Proceedings of the Grand Lodge 1850, VOL. II. 1848-1854.

 

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GRAND LODGE OF MAINE 1854.
ANNUAL COMMUNICATION.

The Annual Communication of the M. W. Grand Lodge of Maine, was holden at Masons' Hall, in the city of Portland, on the first Thursday in May, 1854, being the 4th day of said month, and was opened in ample form, in the third degree, at 9 o'clock A. M.

present.

M. W. FREEMAN BRADFORD, Grand Master;

R. W. JABEZ TRUE, Senior Grand Warden;

R. W. THOS. B. JOHNSTON, Junior Grand Warden;

R. W. MOSES DODGE, Grand Treasurer;

R. W. CHARLES B. SMITH, Rec. Grand Secretary ;

R. W. E. G. RAWSON, Grand Senior Deacon;

R. W. JOHN H. WILLARD, Grand Junior Deacon;

R. W. WILLIAM ALLEN, Grand Steward;

R. W. 0. A. MERRILL,

R. W. S. B. DOCKHAM, Grand Marshal;

W. & Rev. CYRUS CUMMINGS, Grand Chaplain;

W. & Rev. CYRIL PEARL,

Bro. JOHN DAIN, Grand Tyler.

district deputy grand masters.

R. W. JOSHUA HERRICK.

R. W. JOSEPH COVELL.

R. W. JOHN D. LINCOLN.

R. W. EZRA B. FRENCH.

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R. W. STEPHEN WEBBER.

R. W. BENJAMIN KELLEY.

R. W. SAMUEL CARTER.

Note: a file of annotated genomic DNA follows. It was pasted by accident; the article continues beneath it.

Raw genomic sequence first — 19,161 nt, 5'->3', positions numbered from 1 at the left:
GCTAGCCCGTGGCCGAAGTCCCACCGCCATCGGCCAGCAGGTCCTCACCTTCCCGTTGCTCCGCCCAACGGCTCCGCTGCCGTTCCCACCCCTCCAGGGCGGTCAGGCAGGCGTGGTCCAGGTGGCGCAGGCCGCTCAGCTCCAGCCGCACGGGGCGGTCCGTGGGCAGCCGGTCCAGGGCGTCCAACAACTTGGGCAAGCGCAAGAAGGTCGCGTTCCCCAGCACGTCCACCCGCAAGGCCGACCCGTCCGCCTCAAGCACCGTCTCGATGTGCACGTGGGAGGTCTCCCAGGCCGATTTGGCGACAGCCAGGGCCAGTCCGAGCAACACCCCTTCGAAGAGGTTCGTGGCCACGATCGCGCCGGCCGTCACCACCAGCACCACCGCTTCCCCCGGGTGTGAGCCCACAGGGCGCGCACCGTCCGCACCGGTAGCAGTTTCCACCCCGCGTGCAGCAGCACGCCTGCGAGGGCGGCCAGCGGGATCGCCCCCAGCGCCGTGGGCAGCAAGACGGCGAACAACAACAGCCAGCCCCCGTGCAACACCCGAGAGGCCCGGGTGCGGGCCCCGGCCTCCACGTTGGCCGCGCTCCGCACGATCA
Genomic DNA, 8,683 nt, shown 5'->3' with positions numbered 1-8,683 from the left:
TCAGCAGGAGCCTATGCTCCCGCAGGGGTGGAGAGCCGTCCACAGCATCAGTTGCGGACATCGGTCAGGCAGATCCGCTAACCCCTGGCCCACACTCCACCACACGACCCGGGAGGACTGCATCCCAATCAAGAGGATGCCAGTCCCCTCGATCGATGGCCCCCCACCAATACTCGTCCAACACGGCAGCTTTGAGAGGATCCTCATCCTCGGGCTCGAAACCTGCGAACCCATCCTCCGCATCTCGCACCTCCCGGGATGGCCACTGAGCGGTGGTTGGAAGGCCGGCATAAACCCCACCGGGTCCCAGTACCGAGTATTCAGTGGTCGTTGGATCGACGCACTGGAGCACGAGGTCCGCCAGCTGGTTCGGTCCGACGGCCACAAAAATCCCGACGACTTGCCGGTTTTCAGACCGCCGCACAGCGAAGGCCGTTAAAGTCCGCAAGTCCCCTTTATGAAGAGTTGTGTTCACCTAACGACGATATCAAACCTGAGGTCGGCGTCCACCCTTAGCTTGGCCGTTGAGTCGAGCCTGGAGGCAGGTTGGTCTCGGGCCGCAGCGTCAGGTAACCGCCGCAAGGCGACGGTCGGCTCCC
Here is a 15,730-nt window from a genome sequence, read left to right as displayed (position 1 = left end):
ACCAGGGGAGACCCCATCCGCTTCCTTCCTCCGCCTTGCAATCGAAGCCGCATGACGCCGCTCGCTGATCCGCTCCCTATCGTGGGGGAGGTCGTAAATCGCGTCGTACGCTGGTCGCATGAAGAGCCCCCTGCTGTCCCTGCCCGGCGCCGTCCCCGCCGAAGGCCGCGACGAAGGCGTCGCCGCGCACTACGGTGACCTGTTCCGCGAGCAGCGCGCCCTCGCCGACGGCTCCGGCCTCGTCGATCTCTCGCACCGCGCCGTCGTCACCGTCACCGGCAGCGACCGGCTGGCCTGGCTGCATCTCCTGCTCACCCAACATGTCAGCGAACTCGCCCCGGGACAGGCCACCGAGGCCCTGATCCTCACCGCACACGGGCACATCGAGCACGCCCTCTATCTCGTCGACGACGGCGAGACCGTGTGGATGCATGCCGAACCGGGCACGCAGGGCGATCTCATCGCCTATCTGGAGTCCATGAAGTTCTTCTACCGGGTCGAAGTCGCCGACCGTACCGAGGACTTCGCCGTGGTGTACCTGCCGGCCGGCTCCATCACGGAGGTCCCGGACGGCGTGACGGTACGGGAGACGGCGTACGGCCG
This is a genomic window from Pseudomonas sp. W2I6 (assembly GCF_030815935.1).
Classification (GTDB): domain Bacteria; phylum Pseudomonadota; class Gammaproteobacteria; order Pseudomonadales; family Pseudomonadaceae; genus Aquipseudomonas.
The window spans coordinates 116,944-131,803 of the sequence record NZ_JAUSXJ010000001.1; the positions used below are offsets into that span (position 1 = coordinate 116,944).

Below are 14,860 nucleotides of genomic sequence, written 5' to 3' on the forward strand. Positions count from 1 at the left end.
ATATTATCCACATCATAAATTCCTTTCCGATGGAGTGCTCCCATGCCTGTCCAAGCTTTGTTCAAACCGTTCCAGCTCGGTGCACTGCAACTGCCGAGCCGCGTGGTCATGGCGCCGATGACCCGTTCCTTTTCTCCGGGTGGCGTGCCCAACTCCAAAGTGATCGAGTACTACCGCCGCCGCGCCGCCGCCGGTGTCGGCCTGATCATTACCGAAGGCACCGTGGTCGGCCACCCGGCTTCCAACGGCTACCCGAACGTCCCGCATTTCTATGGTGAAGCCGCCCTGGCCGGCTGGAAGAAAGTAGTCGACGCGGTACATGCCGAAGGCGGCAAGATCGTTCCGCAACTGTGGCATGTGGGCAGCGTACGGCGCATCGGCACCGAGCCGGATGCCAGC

R. W. B. F. MUDGETT.

past grand officers.

M. W. ROBERT P. DUNLAP, P. G. M.

M. W. ABNER B. THOMPSON, P. G. M.

M. W. JOHN C. HUMPHREYS, P. G. M.

On motion,

Voted, That Master Masons in good standing, be invited to take seats as visitors during this session of the Grand Lodge.

The M. W. Grand Master then appointed R. W. Bros. B. P. Mudgett, R. W. Kennard and John H. Willard, a Committee on Credentials, who proceeded forthwith to the performance of their duty, and subsequently reported that the following named brethren were entitled to seats as representatives of the following lodges, viz:

1 Portland, at Portland, by Thomas J. Sanborn, WM; R. W. Kennard, SW; Joseph Fowler, JW. 3 Lincoln, at Wiscasset, by D. K. Kennedy, WM.

5 Kennebec, at Hallowell, by William Nye, Proxy.

6 Amity, at Camden, by Samuel Chase, WM; E. G. Knight, SW; John Glover, Proxy.

8 United, at Brunswick, by Ward Coburn, WM.

9 Saco, at Saco, by Elijah Smith, WM; T. J. Murray, SW; W. B.  Bartlett, Proxy.

10 Rising Virtue, at Bangor, by E. G. Rawson, WM; S. B. Brown, Proxy.

12 Cumberland, at New Gloucester, by Moses Plummer, WM.

14 Solar, at Bath, by A. J. Fuller, WM; D. R. Wylie, SW; J. T. Furber, Proxy.